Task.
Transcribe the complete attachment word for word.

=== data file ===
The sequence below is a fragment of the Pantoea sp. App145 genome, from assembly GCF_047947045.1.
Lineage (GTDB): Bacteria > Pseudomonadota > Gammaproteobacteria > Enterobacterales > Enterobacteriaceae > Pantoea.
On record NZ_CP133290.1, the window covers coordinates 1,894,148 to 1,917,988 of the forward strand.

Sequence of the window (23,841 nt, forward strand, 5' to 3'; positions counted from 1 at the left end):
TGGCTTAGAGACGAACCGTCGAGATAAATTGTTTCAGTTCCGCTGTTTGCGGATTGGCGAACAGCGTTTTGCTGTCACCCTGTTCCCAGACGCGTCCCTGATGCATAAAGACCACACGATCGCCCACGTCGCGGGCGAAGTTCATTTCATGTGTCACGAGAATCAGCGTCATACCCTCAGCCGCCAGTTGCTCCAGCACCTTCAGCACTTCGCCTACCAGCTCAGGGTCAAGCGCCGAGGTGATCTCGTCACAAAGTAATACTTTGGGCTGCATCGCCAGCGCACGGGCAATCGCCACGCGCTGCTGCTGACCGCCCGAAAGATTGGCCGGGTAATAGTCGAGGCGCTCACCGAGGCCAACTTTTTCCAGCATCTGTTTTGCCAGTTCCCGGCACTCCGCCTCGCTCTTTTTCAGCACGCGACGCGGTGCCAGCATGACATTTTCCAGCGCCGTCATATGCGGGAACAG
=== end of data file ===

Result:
The sequence below is a fragment of the Pantoea sp. App145 genome, from assembly GCF_047947045.1.
Lineage (GTDB): Bacteria > Pseudomonadota > Gammaproteobacteria > Enterobacterales > Enterobacteriaceae > Pantoea.
On record NZ_CP133290.1, the window covers coordinates 1,894,148 to 1,917,988 of the forward strand.

Sequence of the window (23,841 nt, forward strand, 5' to 3'; positions counted from 1 at the left end):
TGGCTTAGAGACGAACCGTCGAGATAAATTGTTTCAGTTCCGCTGTTTGCGGATTGGCGAACAGCGTTTTGCTGTCACCCTGTTCCCAGACGCGTCCCTGATGCATAAAGACCACACGATCGCCCACGTCGCGGGCGAAGTTCATTTCATGTGTCACGAGAATCAGCGTCATACCCTCAGCCGCCAGTTGCTCCAGCACCTTCAGCACTTCGCCTACCAGCTCAGGGTCAAGCGCCGAGGTGATCTCGTCACAAAGTAATACTTTGGGCTGCATCGCCAGCGCACGGGCAATCGCCACGCGCTGCTGCTGACCGCCCGAAAGATTGGCCGGGTAATAGTCGAGGCGCTCACCGAGGCCAACTTTTTCCAGCATCTGTTTTGCCAGTTCCCGGCACTCCGCCTCGCTCTTTTTCAGCACGCGACGCGGTGCCAGCATGACATTTTCCAGCGCCGTCATATGCGGGAACAG